I’m standing in the back of my kindergartener’s classroom — stapling worksheets, sipping coffee and listening while the teacher tells her 5- and 6-year-old students what to do "if someone bad gets into the school." I hear muffled voices and whispers; there are questions all around.
A tiny girl with pink-ribboned pigtails: "Why would someone want to hurt us?"
A red-headed boy: "Is he a robber? Or more like a zombie?"
A kiddo pushes his chest out to show his Spiderman t-shirt: "I'll do my karate moves on him"
They’re excited, I realize, as I stand at the back of the class. They think this is a game.
The teacher continues, "Stay quiet. Fight back. Throw things. And if you’re outside, run in a zigzag. If you live close to school, run home."
"We will come find you,” she says.
I watch as the kids’ hands shoot up in innocent excitement — we’re talking fighting bad guys and getting the green light to run home from school, after all.
I feel sick to my stomach.
The monster we all live with
Something has shifted in the realm of elementary classrooms and childhood innocence. The inconceivable and very real fear of a school shooting has slithered its way past the halls of Columbine, through an elementary school in Newtown, a theater in Colorado and too many others, touching our neighborhoods, our sense of safety and our sanity with its filthy claws.
Our school morning dance of locating missing socks and packing lunches now includes a heavy, mottled cloud of dark fear that shows up as I plant a goodbye kiss on my son’s head and send him off to school. That monster sticks around, lurking behind piles of laundry and to-do lists, until he’s safely back home. And then it reappears the next morning. And the next.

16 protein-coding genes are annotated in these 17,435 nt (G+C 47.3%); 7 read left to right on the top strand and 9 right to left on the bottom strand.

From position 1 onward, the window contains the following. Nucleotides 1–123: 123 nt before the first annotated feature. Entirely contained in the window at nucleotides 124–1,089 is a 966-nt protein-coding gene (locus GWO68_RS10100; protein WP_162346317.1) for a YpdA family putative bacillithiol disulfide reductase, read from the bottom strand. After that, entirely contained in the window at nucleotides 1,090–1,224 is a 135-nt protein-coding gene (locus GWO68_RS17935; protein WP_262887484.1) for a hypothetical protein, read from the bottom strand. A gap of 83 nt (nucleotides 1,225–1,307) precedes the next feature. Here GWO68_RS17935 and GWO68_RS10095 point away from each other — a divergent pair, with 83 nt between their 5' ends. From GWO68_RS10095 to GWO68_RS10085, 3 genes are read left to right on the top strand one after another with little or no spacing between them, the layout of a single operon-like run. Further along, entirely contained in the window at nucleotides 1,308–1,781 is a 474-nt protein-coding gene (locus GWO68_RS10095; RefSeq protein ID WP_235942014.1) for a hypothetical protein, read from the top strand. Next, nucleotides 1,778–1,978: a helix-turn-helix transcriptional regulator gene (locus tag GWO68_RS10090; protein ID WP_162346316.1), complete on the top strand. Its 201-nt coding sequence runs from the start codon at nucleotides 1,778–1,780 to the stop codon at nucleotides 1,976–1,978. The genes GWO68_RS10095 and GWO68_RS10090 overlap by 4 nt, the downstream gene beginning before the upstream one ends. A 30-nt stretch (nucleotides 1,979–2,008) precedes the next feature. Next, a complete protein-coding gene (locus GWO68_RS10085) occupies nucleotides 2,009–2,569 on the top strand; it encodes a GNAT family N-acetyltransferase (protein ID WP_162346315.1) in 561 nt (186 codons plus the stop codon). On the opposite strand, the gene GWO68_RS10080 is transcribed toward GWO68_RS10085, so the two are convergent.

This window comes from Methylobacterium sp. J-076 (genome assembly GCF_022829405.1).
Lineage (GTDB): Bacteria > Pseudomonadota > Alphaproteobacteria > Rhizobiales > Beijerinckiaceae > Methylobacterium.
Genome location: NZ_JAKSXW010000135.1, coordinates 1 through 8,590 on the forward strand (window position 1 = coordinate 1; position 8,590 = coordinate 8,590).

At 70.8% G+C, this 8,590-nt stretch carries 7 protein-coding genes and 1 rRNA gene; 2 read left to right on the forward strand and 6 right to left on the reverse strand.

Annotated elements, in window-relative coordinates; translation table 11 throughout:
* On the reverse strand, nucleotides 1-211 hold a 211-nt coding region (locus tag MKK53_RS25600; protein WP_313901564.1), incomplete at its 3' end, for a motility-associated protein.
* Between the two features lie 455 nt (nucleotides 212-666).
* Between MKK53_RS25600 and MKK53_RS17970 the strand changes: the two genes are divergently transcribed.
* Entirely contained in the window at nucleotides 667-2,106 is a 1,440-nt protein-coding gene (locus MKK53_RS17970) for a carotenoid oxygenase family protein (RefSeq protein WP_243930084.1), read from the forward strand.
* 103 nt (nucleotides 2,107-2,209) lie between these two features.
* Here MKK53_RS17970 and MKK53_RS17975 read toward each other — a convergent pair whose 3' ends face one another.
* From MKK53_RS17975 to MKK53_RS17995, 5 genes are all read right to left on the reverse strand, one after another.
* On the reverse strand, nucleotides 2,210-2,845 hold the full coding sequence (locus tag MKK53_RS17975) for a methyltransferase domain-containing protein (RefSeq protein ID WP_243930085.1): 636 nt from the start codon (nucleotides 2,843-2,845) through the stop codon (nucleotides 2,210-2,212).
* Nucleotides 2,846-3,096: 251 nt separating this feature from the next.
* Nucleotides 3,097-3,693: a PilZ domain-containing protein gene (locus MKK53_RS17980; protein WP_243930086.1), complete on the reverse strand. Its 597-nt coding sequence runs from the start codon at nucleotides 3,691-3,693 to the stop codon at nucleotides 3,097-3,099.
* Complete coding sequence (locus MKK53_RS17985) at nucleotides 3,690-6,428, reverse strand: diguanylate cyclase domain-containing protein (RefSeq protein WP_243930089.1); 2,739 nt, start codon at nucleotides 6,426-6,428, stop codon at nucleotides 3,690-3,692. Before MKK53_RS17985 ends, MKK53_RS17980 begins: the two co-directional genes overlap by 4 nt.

What are we to do with the fear, the hopelessness, the anger, the outrage?
I’ve learned that I need to create an escape route from my own head or else risk being paralyzed by fear. I need something to do. An action item. Thankfully, when I started researching and asking questions and connecting with others, I found that there are things I can — and must — do.
What to do
First, I joined a mom-led, anti-gun violence Facebook group in my school district that works toward stricter gun laws.
I’ve donated to organizations and shared petitions. I’ve attended PTA meetings where I listened to what our school is doing for safety and voiced my own anxieties, thoughts and opinions. I’ve written emails to the superintendent and political leaders.
I’ve attended prayer groups led by moms who specifically focus on praying for schools, teachers and students in local neighborhoods. I pray for my kids’ protection. Every. Single. Day.
That act of physically doing something — attending a meeting, writing a letter, hosting a prayer group — helps chip away at the fear that threatens to take root in my heart. Because even something small can add to the slowly-growing avalanche of change. And it has made a surprisingly big change in my own feelings of anxiety and helplessness.
It’s been almost three years since that day I was volunteering in my son's kindergarten class. My son will be starting third grade soon. In each grade, "the talk" about school shootings becomes a little less superhero-ish and a little more real.
As fall draws near, I anticipate that anxiety monster appearing once again. Hopefully, it’ll be somewhat smaller but I know it’ll never be gone. Then, I remind myself of what I can do to lessen the fear, to keep my mind in the present.
Take action. Write a to-do list — however short, however simple — just write it. And then do one thing on it. That's how I face this monster.
Editor's note: The author of this story, a Seattle-area mom, preferred to remain anonymous.